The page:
A walk, a cycle and a swim. And chips. And potato cakes.
We finally bought some bikes! It’s been five months since we got back to Australia, and we really meant to do it earlier. But wow, researching bikes is boring as shit, so in the end we just went for some entry-level kind of mountain bikes for noodling around on the rail trail and so on. Anyway, the bikes were in Maffra, so we decided to walk there, collect them (and helmets) and cycle home.
There’s not much to say about walking the Stratford-Maffra section of the rail trail that I haven’t already said. Once you’re on the old rail line, it’s mostly straight, it’s pretty flat, there aren’t that many standout points of interest. Unburdened by much in the way of baggage, we made good time, counting off kilometre markers in well under our standard 15 minutes. The sun was emerging and as I had foolishly forgotten to sunscreen my arms and was wearing short sleeves, I wrapped one of my new bandannas around my forearm for sun protection. It worked pretty well.
I also spent a bit of time with the bandanna in my hat for extra shade. And as we walked along we found an old hat thing that someone had lost - just a visor/brim with loose fabric, which I think people wear under helmets? Anyway, it had been there for a while by the looks of it, so I took it home and put it in the wash and I’ll give it a go.
It’s not that the walk is bad - it’s just quite samey. So it was nice to get into Maffra and walk past houses and gardens - some interesting things to see and smell! We headed straight to the bike shop and picked up the bikes and helmets. The bike shop owner (Wayne?) was quite bemused that we’d walked from Stratford. It took very little encouragement from him for us to go and grab some chips (very good) and potato cakes (good) for lunch from the take-away shop down the road. We ate them in the park-that-is-also-an-RV-park, and then wheeled our way back to the rail trail.
We saw a couple of black shouldered kites (which are actually quite small, more like a falcon - the book says it’s a hawk). One of them seemed to be quite young, though it didn’t have juvenile plumage, and seemed to be yelling for food? Also on our travels we saw shrike thrushes, magpies, straw necked and white/sacred ibis, an egret, many fairy wrens, many thornbills (I assume yellow-rumped, because we call them “yellow butt birds”) and many red browed finches (“red butt birds”). We even spotted a pelican flying over!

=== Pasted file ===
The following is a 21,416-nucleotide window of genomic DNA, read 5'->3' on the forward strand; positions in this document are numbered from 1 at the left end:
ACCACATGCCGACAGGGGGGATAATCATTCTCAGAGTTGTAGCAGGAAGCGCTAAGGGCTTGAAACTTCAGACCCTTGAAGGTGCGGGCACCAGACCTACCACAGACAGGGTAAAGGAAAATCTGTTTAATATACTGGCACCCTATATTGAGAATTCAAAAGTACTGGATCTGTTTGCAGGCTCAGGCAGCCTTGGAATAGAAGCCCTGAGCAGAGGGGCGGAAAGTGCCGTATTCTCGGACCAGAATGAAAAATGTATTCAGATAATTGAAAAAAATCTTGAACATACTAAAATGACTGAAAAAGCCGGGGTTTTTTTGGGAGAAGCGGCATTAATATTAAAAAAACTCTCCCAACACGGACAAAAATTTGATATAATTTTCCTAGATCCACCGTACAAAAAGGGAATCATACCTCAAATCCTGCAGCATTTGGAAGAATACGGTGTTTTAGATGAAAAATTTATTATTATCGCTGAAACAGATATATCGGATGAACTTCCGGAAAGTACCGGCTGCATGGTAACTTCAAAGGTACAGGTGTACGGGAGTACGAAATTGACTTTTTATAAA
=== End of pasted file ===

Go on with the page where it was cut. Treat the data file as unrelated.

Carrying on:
The cycle home was a lot quicker. Quelle surprise! It took us about 50 minutes to get back to Stratford. The trail is, as I said, “pretty flat”. But that’s walkers’ flat, rather than cyclists’ flat. Fortunately, most of the elevation involves a slight descent towards the Stratford end, so we did get to coast a little bit (from a whopping 37m above sea level to 13m above!). This section of the trail improves when cycled - the views change and evolve more noticeably, and glimpses and views of the hills are very enjoyable. Of course, I barely took any photos.
Anyway, back to the trip. I packed my swimming top, so when we got back to Stratford I changed into that, whipped off my shorts and went for a swim in my undies. And by swim I mean dip. As in, I immersed myself twice, rinsed my head and my legs of sweat and dirt, then hightailed it out of there. The Dooyeedang (Avon River) was very refreshing and not quite as cold as the Ovens! And then we cycled home. All in all, a good outing.
The walk was easy, and we covered about 11km in about 2hr 20mins - usually I’d estimate 10km in 2hr 30mins, so that’s pretty quick for us. Maybe I’ll try a speed walk along this stretch one day! I didn’t carry a pack (just the ‘new’ bum bag carried across my body), nor did I use the sticks. My body felt pretty good - I tried to change the angle of my hips a few times (e.g. tucking in my tailbone) to help ease any issues with my lower back. No blisters or other aches from the walk.
However, although I took care to keep the gears nice and easy on the cycle, my knees still felt a little creaky when we got back. I will need to be extremely careful with this if going out for longer rides - especially with Dan, as he tends to fang it and I don’t like being left behind! I really don’t want to lose all the progress I’ve made with my knees since last year. Also, next time I’ll wear my cycle shorts because the old nether regions felt bruised for days!
Apart from walking, I'm also doing a lot of logistical food planning for the Heysen Trail. This includes things like counting how many days between towns, therefore how many meals I need for each section, trying to research whether I'll be able to actually buy enough food for those sections in town or if I need to pack some extras in my drop boxes, thinking about where my drop boxes will go. I'm also experimenting with different low- or no-cook recipes (I've eaten some pretty horrible chia puddings while on this journey!), dehydrating fruits and vegetables, hummus and fruit/veg leathers, making green powder, and so on. I want to leave a lot of the dehydration of actual meals until July, as a rule of thumb is they should be eaten within 3-4 months. I'm thinking of making a pasta with tomato/nut sauce, a sweet potato/lentil dahl and some sort of chilli with beans and possibly quinoa. I'll also take noodles and some extra veg and flavourings to add to whatever I find in the little general stores - be that more noodles or pasta (yum), instant mashed potato (OK, in a pinch) or cous cous (gross). What things do you pack when walking and camping?
The Gippsland Plains Rail Trail and Dooyeedang (Avon River) are part of Brayakaulung (Gunaikurnai) Country. This always was, and always will be, Aboriginal land.
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